53. 53. 53 EIGRP S0 25.0.0.1 S01.1.1.1 25.0.0.2 3.3.3.3 L0 Router1 L0 50.0.0.1 Router3 50.0.0.2 S1 S1BASIC CONFIGURATIONIn this case, we’ll consider a slightly different scenario where wehave two paths to a destination. We’ll be able to understand redundancy& load balancing also with this case study.Let’s first configure the Routers according to the above diagram &observe the routing table without configuring the routing protocols.Router1(config)#Router1(config)#int loop 0Router1(config-if)#ip add 1.1.1.1 255.0.0.0Router1(config-if)#exitRouter1(config)#int s0Router1(config-if)#ip add 25.0.0.1 255.0.0.0Router1(config-if)#no shutRouter1(config-if)#exitRouter1(config)#int s1Router1(config-if)#ip add 50.0.0.1 255.0.0.0Router1(config-if)#no shutRouter1#sh ip routeCodes: C - connected, S - static, I - IGRP, R - RIP, M - mobile, B – BGP D - EIGRP, EX - EIGRP external, O - OSPF, IA - OSPF inter area N1 - OSPF NSSA external type 1, N2 - OSPF NSSA external type 2 E1 - OSPF external type 1, E2 - OSPF external type 2, E – EGP i - IS-IS, L1 - IS-IS level-1, L2 - IS-IS level-2, ia - IS- IS inter area * - candidate default, U - per-user static route, o – ODR P - periodic downloaded static routeGateway of last resort is not setC 1.0.0.0/8 is directly connected, Loopback0C 50.0.0.0/8 is directly connected, Serial1C 25.0.0.0/8 is directly connected, Serial0Similarly Configure Router3 & check out it’s Routing TableRouter3(config)#int loop 0Router3(config-if)#ip add 3.3.3.3 255.0.0.0Router3(config-if)#exitRouter3(config)#int s0Router3(config-if)#ip add 25.0.0.2 255.0.0.0Router3(config-if)#clock rate 64000Router3(config-if)#no shut
  54. 54. 54Router3(config-if)#exitRouter3(config)#int s1Router3(config-if)#ip add 50.0.0.2 255.0.0.0Router3(config-if)#clock rate 64000Router3(config-if)#no shutRouter3#sh ip routeCodes: C - connected, S - static, I - IGRP, R - RIP, M - mobile, B – BGP D - EIGRP, EX - EIGRP external, O - OSPF, IA - OSPF inter area N1 - OSPF NSSA external type 1, N2 - OSPF NSSA external type 2 E1 - OSPF external type 1, E2 - OSPF external type 2, E – EGP i - IS-IS, L1 - IS-IS level-1, L2 - IS-IS level-2, ia - IS- IS inter area * - candidate default, U - per-user static route, o – ODR P - periodic downloaded static routeGateway of last resort is not setC 50.0.0.0/8 is directly connected, Serial1C 3.0.0.0/8 is directly connected, Loopback0C 25.0.0.0/8 is directly connected, Serial0I)EIGRP OPERATION WITH EQUAL COST LOAD BALANCINGENABLING EIGRPNow, we’ll enable the routing protocol on both the routers using“Router EIGRP <AS number>” command & publish Networks using“Network <Network id>” commandRouter1(config)#router eigrp 200Router1(config-router)#net 1.0.0.0Router1(config-router)#net 25.0.0.0Router1(config-router)#net 50.0.0.0Router3(config)#router eigrp 200Router3(config-router)#net 3.0.0.0Router3(config-router)#net 25.0.0.0Router3(config-router)#net 50.0.0.0Let’s see how this configuration reflects in the running configurationof Router1 & Router3Router1#sh runBuilding configuration...<output omitted>interface Serial0 ip address 25.0.0.1 255.0.0.0!interface Serial1 ip address 50.0.0.1 255.0.0.0!router eigrp 200 network 1.0.0.0 network 25.0.0.0 network 50.0.0.0 auto-summary (Observe this is automatically added!)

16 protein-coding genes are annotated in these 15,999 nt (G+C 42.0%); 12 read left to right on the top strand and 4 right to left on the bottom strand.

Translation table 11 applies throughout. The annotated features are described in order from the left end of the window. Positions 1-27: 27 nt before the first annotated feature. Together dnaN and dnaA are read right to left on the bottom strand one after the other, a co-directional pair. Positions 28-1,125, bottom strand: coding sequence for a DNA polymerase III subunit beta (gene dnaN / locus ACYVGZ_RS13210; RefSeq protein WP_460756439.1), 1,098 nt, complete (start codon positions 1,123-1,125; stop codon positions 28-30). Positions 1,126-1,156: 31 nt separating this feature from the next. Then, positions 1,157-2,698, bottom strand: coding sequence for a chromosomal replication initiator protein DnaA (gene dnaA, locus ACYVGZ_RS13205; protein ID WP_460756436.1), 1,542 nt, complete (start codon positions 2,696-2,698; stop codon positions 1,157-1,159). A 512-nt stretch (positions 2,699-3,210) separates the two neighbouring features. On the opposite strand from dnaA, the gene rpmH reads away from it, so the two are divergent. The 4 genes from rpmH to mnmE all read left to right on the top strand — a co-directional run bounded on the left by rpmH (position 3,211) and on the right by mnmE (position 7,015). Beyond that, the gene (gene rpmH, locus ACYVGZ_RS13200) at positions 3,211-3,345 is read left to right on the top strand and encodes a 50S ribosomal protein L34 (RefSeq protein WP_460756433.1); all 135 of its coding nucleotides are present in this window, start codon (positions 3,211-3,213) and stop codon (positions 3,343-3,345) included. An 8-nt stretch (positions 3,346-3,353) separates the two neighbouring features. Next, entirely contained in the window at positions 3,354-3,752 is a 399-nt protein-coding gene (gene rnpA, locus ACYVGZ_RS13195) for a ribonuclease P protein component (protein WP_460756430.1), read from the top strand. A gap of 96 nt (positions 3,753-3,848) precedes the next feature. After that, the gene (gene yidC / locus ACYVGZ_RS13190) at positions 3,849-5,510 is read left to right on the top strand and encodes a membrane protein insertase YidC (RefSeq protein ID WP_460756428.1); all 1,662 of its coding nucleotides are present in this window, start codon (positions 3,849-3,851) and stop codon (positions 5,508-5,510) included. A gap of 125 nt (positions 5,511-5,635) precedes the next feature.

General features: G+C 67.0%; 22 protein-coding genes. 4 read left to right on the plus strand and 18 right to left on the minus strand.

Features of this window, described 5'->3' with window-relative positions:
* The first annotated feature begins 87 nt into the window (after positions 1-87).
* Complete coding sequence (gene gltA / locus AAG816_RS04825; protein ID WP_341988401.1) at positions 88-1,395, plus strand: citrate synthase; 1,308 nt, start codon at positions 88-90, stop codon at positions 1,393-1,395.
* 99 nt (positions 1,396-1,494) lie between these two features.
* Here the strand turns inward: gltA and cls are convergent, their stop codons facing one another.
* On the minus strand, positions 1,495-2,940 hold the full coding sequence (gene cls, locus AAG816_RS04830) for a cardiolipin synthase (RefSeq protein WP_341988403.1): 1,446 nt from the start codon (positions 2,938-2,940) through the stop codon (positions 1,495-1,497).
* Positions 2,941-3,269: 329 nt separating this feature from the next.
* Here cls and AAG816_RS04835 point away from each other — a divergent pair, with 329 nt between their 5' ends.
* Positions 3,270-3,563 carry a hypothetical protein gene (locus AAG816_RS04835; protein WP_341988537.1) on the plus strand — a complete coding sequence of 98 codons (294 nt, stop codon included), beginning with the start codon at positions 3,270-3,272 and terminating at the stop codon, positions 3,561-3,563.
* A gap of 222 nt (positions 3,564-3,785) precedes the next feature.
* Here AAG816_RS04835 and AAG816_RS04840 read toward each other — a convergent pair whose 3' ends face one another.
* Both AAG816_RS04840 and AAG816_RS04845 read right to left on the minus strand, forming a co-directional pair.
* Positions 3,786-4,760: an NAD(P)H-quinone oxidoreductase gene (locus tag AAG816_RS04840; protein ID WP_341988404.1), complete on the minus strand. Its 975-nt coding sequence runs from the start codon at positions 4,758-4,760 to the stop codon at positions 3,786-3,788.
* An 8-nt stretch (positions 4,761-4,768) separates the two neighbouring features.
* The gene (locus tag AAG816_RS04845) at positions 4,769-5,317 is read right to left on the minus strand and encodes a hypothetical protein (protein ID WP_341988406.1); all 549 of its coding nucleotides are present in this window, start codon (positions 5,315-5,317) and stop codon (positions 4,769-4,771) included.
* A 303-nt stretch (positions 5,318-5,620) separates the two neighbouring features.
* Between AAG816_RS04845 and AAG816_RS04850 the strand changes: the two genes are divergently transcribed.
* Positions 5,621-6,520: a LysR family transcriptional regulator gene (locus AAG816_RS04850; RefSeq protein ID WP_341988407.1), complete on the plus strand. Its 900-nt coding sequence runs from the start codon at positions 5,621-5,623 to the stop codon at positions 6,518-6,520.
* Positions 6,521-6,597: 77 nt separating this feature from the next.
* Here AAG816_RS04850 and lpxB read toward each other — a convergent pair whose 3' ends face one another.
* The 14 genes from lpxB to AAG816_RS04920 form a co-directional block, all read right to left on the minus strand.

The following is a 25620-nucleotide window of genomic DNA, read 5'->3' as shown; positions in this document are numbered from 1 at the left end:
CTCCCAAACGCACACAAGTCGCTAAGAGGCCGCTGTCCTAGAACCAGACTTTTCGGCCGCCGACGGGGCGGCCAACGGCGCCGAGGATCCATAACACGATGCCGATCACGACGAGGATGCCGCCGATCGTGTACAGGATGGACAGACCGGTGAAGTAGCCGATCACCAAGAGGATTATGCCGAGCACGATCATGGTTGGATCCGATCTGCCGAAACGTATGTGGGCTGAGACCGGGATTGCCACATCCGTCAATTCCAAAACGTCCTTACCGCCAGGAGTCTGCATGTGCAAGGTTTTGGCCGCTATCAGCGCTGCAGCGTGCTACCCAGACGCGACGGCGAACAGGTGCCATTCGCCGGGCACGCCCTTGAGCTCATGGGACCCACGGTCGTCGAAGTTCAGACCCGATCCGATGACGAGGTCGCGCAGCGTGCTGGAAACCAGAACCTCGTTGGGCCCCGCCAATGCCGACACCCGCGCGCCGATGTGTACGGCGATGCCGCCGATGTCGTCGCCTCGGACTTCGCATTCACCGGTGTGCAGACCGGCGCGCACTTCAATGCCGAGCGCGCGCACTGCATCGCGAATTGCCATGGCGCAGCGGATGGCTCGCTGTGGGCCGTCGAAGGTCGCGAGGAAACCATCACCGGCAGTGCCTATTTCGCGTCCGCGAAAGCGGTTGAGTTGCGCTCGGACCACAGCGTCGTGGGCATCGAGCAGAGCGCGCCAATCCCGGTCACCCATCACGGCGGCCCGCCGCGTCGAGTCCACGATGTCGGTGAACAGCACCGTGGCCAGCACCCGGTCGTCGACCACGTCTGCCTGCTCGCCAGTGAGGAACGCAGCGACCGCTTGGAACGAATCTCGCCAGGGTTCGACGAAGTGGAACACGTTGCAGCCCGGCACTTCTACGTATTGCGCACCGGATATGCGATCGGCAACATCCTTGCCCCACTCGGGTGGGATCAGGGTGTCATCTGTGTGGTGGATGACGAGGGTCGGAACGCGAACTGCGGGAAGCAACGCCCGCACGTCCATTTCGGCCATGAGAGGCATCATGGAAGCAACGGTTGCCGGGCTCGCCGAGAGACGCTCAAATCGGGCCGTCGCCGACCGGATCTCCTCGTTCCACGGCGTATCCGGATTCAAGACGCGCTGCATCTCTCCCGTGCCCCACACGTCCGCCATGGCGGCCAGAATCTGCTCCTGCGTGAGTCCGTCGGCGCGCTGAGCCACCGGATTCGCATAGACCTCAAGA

55. 55. 55 no eigrp log-neighbor-changes!<output omitted>EndRouter3#sh runBuilding configuration...<output omitted>interface Serial0 ip address 25.0.0.2 255.0.0.0 clockrate 64000!interface Serial1 ip address 50.0.0.2 255.0.0.0 clockrate 64000!router eigrp 200 network 3.0.0.0 network 25.0.0.0 network 50.0.0.0 auto-summary (Automatically added indicating Auto-summarisation) no eigrp log-neighbor-changes)<output omitted>EndTHE ROUTING TABLEAs there are 2 equally good paths between the routers, 2 routes must beseen in the routing table of these routers. We can also see “D” in thefirst column of the highlighted entry indicating EIGRP learnt routes.Router1#sh ip routeCodes: C - connected, S - static, I - IGRP, R - RIP, M - mobile, B – BGP D - EIGRP, EX - EIGRP external, O - OSPF, IA - OSPF inter area N1 - OSPF NSSA external type 1, N2 - OSPF NSSA external type 2 E1 - OSPF external type 1, E2 - OSPF external type 2, E – EGP i - IS-IS, L1 - IS-IS level-1, L2 - IS-IS level-2, ia - IS- IS inter area * - candidate default, U - per-user static route, o – ODR P - periodic downloaded static routeGateway of last resort is not setC 1.0.0.0/8 is directly connected, Loopback0C 50.0.0.0/8 is directly connected, Serial1D 3.0.0.0/8 [90/2297856] via 25.0.0.2, 00:02:25, Serial0 [90/2297856] via 50.0.0.2, 00:02:25, Serial1C 25.0.0.0/8 is directly connected, Serial0The above indicates two paths to reach network 3.0.0.0 from Router1. Asimilar table can be seen in Router3.Router3#sh ip routeCodes: C - connected, S - static, I - IGRP, R - RIP, M - mobile, B – BGP D - EIGRP, EX - EIGRP external, O - OSPF, IA - OSPF inter area N1 - OSPF NSSA external type 1, N2 - OSPF NSSA external type 2 E1 - OSPF external type 1, E2 - OSPF external type 2, E –